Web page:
Misleading Conclusion in Taiwan Apartment Dwellers Study
In 1982, a number of buildings were constructed in Taiwan using steel unknowingly contaminated with Co60, exposing thousands of residents to low dose radiation for a number of years. The health of this group has been monitored and the results have been presented in a couple of papers (Hwang et al., 2006; Hwang et al., 2008).
On reading these abstracts, it becomes clear that radiation dose of ~50 mSv increases the risk of cancer. Let us now examine the data presented in these papers to see if such a conclusion is supported by the data.
The paper (Hwang et al., 2006) compared the cancer incidence among the radiated residents of Taiwan apartments with an equivalent matched cohort from Taiwan and determined the Standardized Incidence Ratios (SIRs) for cancer. The SIRs for the exposed population are summarized in Table III on page 854 of the paper.
Whereas the most significant result (with most statistics) was that the overall cancer rate (or solid cancer rate) was significantly lower in the radiated population, the abstract does not even mention it! By slicing the data into smaller subgroups (with poorer statistics), the authors pointed out in the abstract whenever the cancer rates were elevated.
In the followup paper (Hwang et al 2008), SIRs are no longer calculated and shown, but the LNT model is assumed, and a proportional hazards model is used to calculate excess risk of cancer from the low dose radiation. Let us now analyze the results in some detail to see if the observed reduction of cancers in Hwang 2006 paper continues in the data of Hwang 2008 paper.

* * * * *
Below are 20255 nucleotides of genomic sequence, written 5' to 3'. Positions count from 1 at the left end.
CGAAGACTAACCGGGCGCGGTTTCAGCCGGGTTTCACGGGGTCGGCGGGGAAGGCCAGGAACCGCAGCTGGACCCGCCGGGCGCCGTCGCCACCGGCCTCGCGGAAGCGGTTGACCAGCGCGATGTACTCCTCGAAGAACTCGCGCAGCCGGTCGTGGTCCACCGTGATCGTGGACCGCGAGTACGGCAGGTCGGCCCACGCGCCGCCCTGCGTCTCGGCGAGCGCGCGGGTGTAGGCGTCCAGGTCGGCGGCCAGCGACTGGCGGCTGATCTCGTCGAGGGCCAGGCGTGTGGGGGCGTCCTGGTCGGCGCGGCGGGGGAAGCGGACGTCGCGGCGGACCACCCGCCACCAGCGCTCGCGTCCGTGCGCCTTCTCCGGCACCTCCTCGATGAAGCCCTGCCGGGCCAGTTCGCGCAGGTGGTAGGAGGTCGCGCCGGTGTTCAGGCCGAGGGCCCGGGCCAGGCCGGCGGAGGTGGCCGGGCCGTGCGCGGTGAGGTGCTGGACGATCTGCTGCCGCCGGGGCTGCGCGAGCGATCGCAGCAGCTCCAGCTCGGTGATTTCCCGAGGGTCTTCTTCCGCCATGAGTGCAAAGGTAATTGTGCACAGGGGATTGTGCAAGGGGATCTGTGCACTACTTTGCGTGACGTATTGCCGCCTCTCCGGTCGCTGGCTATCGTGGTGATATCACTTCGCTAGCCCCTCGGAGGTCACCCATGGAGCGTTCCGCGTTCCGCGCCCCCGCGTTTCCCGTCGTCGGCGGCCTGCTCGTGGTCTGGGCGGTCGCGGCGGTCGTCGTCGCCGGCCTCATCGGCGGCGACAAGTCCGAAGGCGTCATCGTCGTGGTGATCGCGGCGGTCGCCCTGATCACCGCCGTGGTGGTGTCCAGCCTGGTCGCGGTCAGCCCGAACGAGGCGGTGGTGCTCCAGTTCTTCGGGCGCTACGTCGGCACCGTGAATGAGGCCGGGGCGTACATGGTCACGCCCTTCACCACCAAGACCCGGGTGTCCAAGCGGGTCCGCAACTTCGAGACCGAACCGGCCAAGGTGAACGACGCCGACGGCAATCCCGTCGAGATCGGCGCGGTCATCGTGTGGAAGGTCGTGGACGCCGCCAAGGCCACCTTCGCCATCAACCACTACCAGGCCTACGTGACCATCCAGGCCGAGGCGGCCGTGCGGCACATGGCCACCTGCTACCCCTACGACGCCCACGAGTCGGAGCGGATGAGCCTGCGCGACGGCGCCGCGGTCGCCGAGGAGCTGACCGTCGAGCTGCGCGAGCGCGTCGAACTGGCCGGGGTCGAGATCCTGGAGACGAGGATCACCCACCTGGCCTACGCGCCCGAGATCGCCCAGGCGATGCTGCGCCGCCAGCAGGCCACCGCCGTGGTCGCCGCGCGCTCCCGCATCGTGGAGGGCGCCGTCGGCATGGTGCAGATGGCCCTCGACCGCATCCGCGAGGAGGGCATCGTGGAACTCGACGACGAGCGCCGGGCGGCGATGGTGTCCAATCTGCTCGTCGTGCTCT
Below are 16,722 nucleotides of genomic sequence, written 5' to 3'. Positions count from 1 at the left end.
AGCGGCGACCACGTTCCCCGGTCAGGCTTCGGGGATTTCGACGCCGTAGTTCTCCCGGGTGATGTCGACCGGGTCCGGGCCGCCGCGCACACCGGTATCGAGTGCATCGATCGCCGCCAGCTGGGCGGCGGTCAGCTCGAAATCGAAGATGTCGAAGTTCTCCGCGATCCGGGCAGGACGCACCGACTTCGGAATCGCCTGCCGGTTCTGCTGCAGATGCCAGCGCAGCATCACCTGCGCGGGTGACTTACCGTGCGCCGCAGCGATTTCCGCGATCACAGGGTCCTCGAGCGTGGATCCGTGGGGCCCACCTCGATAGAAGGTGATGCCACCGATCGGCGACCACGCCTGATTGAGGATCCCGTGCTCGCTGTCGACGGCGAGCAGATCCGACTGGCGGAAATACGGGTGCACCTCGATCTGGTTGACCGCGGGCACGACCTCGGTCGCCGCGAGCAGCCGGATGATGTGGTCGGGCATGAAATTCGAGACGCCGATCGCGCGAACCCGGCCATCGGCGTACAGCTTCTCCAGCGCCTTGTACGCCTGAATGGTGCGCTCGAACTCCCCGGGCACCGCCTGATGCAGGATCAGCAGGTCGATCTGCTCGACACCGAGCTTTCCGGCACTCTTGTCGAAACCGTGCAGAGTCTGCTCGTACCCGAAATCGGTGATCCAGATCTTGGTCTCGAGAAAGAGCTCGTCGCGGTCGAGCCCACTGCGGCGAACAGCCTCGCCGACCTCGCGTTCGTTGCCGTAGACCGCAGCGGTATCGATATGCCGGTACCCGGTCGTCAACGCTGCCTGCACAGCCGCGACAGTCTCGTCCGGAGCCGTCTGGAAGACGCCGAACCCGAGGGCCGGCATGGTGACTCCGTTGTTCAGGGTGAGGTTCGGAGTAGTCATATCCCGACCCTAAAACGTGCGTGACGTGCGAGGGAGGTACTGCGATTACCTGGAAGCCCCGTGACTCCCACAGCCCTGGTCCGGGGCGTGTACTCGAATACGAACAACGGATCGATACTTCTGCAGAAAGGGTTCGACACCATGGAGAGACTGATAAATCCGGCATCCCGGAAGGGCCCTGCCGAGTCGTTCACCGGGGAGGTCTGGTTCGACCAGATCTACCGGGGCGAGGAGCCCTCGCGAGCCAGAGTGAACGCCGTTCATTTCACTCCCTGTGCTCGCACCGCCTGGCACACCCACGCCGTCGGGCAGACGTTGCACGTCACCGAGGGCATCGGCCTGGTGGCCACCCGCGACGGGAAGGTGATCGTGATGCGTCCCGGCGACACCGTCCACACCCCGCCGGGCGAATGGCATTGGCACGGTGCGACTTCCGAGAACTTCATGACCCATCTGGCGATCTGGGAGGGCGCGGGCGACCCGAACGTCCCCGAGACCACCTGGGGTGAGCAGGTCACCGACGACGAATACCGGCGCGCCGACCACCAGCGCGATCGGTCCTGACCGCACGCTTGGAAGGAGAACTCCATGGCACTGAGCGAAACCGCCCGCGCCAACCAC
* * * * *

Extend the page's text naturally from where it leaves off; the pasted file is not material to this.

The average age at the end of the followup period was therefore: 17.2 + 16.1 = 33.3
In Page 144 of the followup paper (Hwang et al., 2008) it says:
In three more years (end of 2002 to end of 2005), average age of the cohort would be 36.3.
Let us now estimate the Expected Cancer incidence in the cohort after 3 additional years of follow up.
To do this, cancer incidence numbers for age groups in 5 year intervals was obtained from Taiwan Cancer Registry:
The average of male and female cancer incidence on the 20 to 45 range was fitted to an exponential function of age, and the cancer incidence for age of 33.3 and 36.3 was calculated, using the fit.
Cancer incidence rates per 100,000 in Taiwan, using above table from Taiwan cancer registry:  
Age Group

20

25

30

35

40

45

Mean Age

22.5

27.5

32.5

37.5

42.5

47.5

All Sites Male

21

32.7

65.8

117

196

307

All Sites, Female

24.4

46.3

86.1

150

232

322

Average Cancer Rate

22.7

39.5

76.0

134

214

314

Using Fit to Power function

21.0

43.3

79.0

132

208

311

From the fit, the cancer incidence at 33.3 and 36.3 was calculated:
Cancer Incidence at age:
 
Age

Cancer Incidence
 
33.3

86.3
 
36.3

117.7

Expected factor increase in 3 years in cancer incidence = 117.7/86.3 = 1.36
All Cancers expected was 114.9 in Hwang 2006 paper (See Table III above)
All Cancers expected 3 years later would be 114.9*1.36 = 156
Page 145 of followup paper (Hwang et al., 2008) says:
All Cancers observed 3 years later was 128 (in Hwang 2008 paper)
Observed/Expected (128/158): 0.82
Thus, there is a 18% reduction in cancers observed in the followup paper
The reduced overall cancer incidence continues, but this information is not mentioned in the paper, as they did not repeat the SIR calculation for cancers. On the other hand, they used proportional hazard (LNT) model to estimate excess cancer risk, as described on page 144 of the Hwang 2008 paper.
The paper's conclusions are misleading in depicting the carcinogenic effects of low dose radiation.
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